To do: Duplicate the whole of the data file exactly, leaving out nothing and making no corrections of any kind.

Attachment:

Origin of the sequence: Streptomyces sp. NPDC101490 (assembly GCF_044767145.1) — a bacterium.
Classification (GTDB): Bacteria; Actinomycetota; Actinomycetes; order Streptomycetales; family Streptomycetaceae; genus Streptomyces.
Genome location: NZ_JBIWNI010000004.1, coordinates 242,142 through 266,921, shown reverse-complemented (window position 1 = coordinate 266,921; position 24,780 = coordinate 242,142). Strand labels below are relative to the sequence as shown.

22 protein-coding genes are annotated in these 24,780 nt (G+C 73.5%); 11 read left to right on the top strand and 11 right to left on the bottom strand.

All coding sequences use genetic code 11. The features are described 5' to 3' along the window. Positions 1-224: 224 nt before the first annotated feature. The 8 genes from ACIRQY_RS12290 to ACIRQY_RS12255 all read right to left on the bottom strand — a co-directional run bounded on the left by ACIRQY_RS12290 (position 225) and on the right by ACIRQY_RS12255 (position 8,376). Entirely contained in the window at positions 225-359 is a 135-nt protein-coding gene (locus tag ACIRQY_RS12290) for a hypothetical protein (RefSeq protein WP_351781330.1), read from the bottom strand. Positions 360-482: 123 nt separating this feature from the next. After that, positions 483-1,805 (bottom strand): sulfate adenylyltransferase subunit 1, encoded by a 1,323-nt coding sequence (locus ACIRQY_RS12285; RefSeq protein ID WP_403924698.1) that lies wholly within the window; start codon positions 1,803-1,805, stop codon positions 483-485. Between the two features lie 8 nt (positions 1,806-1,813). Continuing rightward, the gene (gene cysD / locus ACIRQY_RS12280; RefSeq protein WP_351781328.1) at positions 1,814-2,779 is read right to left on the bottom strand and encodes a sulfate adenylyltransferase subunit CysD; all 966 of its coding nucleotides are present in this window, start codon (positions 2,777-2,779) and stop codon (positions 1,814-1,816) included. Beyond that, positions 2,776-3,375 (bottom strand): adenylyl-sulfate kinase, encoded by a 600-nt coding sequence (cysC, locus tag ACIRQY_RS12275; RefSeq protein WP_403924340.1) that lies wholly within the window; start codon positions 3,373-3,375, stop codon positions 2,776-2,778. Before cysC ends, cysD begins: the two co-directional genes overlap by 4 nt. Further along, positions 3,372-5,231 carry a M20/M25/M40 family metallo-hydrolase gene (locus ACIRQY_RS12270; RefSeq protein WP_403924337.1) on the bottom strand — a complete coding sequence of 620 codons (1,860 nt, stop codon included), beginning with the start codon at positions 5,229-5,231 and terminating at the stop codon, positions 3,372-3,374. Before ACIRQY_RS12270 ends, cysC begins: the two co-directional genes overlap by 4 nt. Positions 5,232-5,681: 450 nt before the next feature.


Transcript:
Origin of the sequence: Streptomyces sp. NPDC101490 (assembly GCF_044767145.1) — a bacterium.
Classification (GTDB): Bacteria; Actinomycetota; Actinomycetes; order Streptomycetales; family Streptomycetaceae; genus Streptomyces.
Genome location: NZ_JBIWNI010000004.1, coordinates 242,142 through 266,921, shown reverse-complemented (window position 1 = coordinate 266,921; position 24,780 = coordinate 242,142). Strand labels below are relative to the sequence as shown.

22 protein-coding genes are annotated in these 24,780 nt (G+C 73.5%); 11 read left to right on the top strand and 11 right to left on the bottom strand.

All coding sequences use genetic code 11. The features are described 5' to 3' along the window. Positions 1-224: 224 nt before the first annotated feature. The 8 genes from ACIRQY_RS12290 to ACIRQY_RS12255 all read right to left on the bottom strand — a co-directional run bounded on the left by ACIRQY_RS12290 (position 225) and on the right by ACIRQY_RS12255 (position 8,376). Entirely contained in the window at positions 225-359 is a 135-nt protein-coding gene (locus tag ACIRQY_RS12290) for a hypothetical protein (RefSeq protein WP_351781330.1), read from the bottom strand. Positions 360-482: 123 nt separating this feature from the next. After that, positions 483-1,805 (bottom strand): sulfate adenylyltransferase subunit 1, encoded by a 1,323-nt coding sequence (locus ACIRQY_RS12285; RefSeq protein ID WP_403924698.1) that lies wholly within the window; start codon positions 1,803-1,805, stop codon positions 483-485. Between the two features lie 8 nt (positions 1,806-1,813). Continuing rightward, the gene (gene cysD / locus ACIRQY_RS12280; RefSeq protein WP_351781328.1) at positions 1,814-2,779 is read right to left on the bottom strand and encodes a sulfate adenylyltransferase subunit CysD; all 966 of its coding nucleotides are present in this window, start codon (positions 2,777-2,779) and stop codon (positions 1,814-1,816) included. Beyond that, positions 2,776-3,375 (bottom strand): adenylyl-sulfate kinase, encoded by a 600-nt coding sequence (cysC, locus tag ACIRQY_RS12275; RefSeq protein WP_403924340.1) that lies wholly within the window; start codon positions 3,373-3,375, stop codon positions 2,776-2,778. Before cysC ends, cysD begins: the two co-directional genes overlap by 4 nt. Further along, positions 3,372-5,231 carry a M20/M25/M40 family metallo-hydrolase gene (locus ACIRQY_RS12270; RefSeq protein WP_403924337.1) on the bottom strand — a complete coding sequence of 620 codons (1,860 nt, stop codon included), beginning with the start codon at positions 5,229-5,231 and terminating at the stop codon, positions 3,372-3,374. Before ACIRQY_RS12270 ends, cysC begins: the two co-directional genes overlap by 4 nt. Positions 5,232-5,681: 450 nt before the next feature.